Most of it boils down to fuzzy writing, the product of writers banging out a show at breakneck pace and trying to account for all the mysteries they introduced to keep the show running. Lost is a nearly impossible writing exercise, an attempt to write an epic adventure/mystery/scifi/mystical novel one chapter at a time. A truly satisfying conclusion was pretty much out of the question.

Great writing comes in the editing, comes in the redrafting, comes in rewriting chapter 1 to fit what the writer has figured out about his or her own story by the time he or she hits chapter 88. Lost didn’t have that luxury. Chapter 1 was already out, already published and they had to live with it. I think the writers could have done a better job with some of it and gotten past their annoying habit of just dropping mysteries or plot lines that no longer interested them.

But while the mythological resolution of the show came up short, the emotional ending was powerful. In the end, that’s what will stay with me. The scenes of the Losties reuniting in LA and remembering their lives (because, the alternate LA was a kind of way-station to the beyond, right?) really got to me. I loved that it wasn’t just true love that brought them together. Jack sparks Locke’s memories, Christian’s coffin sparks Jack’s. It was sappy, I suppose, but after all the characters had suffered, it seemed well-earned. I don’t quite like the “alternate universe was purgatory”, but seeing Sawyer and Juliette find each other and Kate telling Jack “I’ve missed you so much” was deeply affecting.

Uneven, exciting, frustrating, corny, touching: “The End” was everything Lost has always been, and ultimately reaffirmed the show’s primary theme since the pilot–we live together or we die alone. And that last shot, that was wonderful and really well done. Beautiful, fitting, poignant, perfect.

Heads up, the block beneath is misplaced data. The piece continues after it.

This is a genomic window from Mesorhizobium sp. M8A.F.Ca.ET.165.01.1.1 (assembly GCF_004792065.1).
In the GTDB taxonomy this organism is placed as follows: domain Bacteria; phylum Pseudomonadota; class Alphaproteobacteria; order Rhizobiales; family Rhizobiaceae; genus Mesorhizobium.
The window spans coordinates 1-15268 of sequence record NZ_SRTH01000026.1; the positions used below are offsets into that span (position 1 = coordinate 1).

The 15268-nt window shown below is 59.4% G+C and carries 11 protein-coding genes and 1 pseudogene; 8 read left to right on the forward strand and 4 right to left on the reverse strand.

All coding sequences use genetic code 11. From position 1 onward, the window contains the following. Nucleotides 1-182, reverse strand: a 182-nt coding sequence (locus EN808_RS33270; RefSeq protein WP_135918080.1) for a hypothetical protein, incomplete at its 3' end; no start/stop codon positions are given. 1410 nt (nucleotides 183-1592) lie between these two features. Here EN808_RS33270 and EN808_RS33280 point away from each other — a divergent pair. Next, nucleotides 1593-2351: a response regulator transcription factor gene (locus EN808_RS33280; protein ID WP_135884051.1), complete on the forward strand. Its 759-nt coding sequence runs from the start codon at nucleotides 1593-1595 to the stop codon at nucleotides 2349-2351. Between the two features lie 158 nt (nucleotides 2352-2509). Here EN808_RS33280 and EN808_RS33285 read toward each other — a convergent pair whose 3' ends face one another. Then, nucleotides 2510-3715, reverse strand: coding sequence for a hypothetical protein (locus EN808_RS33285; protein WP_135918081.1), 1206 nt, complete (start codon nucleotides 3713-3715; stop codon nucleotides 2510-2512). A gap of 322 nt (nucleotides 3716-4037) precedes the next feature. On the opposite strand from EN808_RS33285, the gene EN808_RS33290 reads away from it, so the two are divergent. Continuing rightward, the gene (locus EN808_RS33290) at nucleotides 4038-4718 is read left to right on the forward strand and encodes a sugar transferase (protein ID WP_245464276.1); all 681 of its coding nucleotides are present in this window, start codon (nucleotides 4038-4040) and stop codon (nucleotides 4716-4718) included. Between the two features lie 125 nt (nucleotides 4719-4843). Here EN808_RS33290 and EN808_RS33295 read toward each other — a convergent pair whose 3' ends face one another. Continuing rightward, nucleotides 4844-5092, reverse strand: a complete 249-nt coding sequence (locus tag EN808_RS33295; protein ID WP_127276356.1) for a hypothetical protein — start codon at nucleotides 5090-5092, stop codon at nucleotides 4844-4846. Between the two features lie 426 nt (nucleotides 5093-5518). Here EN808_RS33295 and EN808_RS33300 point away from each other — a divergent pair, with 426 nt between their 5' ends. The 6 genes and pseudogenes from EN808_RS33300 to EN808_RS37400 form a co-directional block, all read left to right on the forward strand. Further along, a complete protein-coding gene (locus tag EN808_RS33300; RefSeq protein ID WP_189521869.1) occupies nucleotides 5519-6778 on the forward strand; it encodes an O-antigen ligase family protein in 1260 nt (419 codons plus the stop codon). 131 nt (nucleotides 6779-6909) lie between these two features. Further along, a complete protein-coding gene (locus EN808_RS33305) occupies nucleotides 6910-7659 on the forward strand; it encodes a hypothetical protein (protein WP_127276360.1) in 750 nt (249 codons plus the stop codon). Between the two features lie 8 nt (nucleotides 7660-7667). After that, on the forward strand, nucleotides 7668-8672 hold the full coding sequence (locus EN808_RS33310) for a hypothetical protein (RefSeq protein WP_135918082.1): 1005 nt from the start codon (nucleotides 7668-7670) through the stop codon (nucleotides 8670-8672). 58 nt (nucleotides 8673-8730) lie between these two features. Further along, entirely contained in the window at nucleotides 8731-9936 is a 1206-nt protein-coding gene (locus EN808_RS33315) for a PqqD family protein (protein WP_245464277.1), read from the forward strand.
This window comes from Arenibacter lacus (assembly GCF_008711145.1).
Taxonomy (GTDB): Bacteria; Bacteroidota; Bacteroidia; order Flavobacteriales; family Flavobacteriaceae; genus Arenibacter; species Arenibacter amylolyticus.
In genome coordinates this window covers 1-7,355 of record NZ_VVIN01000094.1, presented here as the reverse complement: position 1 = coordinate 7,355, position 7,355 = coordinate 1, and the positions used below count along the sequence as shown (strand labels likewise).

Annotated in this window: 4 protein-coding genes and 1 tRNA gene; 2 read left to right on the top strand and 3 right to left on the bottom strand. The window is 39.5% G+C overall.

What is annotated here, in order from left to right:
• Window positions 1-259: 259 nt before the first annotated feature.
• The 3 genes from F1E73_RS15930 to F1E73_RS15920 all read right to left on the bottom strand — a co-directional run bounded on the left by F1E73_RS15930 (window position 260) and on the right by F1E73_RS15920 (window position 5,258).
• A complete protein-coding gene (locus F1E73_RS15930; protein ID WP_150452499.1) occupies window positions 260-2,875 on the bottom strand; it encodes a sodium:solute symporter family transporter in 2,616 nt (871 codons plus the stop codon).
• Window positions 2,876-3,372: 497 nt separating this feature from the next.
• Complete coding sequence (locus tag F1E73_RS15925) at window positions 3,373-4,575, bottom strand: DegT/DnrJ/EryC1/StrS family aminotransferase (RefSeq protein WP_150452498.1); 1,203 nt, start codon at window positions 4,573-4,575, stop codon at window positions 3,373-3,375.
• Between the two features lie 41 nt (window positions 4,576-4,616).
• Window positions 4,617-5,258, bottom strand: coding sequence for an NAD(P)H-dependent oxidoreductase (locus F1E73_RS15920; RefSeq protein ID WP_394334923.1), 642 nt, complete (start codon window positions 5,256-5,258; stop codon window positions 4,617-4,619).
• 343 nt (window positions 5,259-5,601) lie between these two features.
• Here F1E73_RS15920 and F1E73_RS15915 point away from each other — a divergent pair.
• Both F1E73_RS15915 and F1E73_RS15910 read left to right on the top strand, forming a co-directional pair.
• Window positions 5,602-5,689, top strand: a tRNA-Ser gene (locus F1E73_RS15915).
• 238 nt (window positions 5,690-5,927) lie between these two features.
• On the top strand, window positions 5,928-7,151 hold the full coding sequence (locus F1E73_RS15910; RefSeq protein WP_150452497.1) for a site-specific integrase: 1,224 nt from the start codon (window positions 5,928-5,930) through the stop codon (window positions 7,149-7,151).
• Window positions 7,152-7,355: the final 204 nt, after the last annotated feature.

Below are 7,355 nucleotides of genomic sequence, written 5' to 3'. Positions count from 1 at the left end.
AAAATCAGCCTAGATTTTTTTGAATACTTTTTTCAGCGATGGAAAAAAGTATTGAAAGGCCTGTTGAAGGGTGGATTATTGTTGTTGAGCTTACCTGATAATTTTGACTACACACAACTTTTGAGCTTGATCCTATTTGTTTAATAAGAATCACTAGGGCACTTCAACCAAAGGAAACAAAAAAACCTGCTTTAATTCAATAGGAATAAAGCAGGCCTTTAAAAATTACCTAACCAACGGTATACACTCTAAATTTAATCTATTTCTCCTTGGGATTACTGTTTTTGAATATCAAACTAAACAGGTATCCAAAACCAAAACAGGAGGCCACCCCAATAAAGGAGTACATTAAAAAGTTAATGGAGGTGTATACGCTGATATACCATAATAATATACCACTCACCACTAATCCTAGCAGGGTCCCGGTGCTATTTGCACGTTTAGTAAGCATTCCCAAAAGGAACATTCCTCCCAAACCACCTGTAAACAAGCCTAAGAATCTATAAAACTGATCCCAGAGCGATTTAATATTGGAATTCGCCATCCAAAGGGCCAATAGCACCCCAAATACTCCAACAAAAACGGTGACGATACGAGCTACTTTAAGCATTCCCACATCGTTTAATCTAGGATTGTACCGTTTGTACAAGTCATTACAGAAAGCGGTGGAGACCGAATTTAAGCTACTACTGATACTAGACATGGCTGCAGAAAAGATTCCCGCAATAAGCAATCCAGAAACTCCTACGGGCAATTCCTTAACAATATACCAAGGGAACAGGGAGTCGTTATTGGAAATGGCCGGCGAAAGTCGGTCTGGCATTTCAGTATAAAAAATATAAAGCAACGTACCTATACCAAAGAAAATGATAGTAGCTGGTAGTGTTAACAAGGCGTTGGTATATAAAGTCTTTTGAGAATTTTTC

I’ll miss you, Lost. Thanks for six wild years.

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3 Comments

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  1. interesting points, sir. I shall have to do my own Lostrospective as time permits.

    I think that if you gave the first season of the show to every generation’s finest sci-fi-minds you would end up with incredibly diverse results.

    I does not bother me that they did not have everything planned out. Which doesn’t mean I am completely satisfied either. Serialized storytelling is damn hard, and they picked their path and executed it pretty well.

    I wouldn’t have turned the smoke monster into a character, but that’s just me.

    • Me either. I think the decision to make him a guy, and make Jacob something other than the invisible dude trapped in a cabin, were the points that the show took a direction away from awesome and towards adequate.

  2. Great post, Sensei! I totally agree that the finale was emotional–and that the emotion was well-earned. I definitely got teary at all of the moments you mention (and a few others). I also agree that the mystical stuff didn’t make a boatload of sense. I was left with tons of questions, which is frustrating, but not unexpected. You’re so right that writers of almost every other form have the “luxury” to revise from beginning to end–and from end to beginning. It must be incredibly difficult to have to crank out a chapter at a time without the ability to change the past.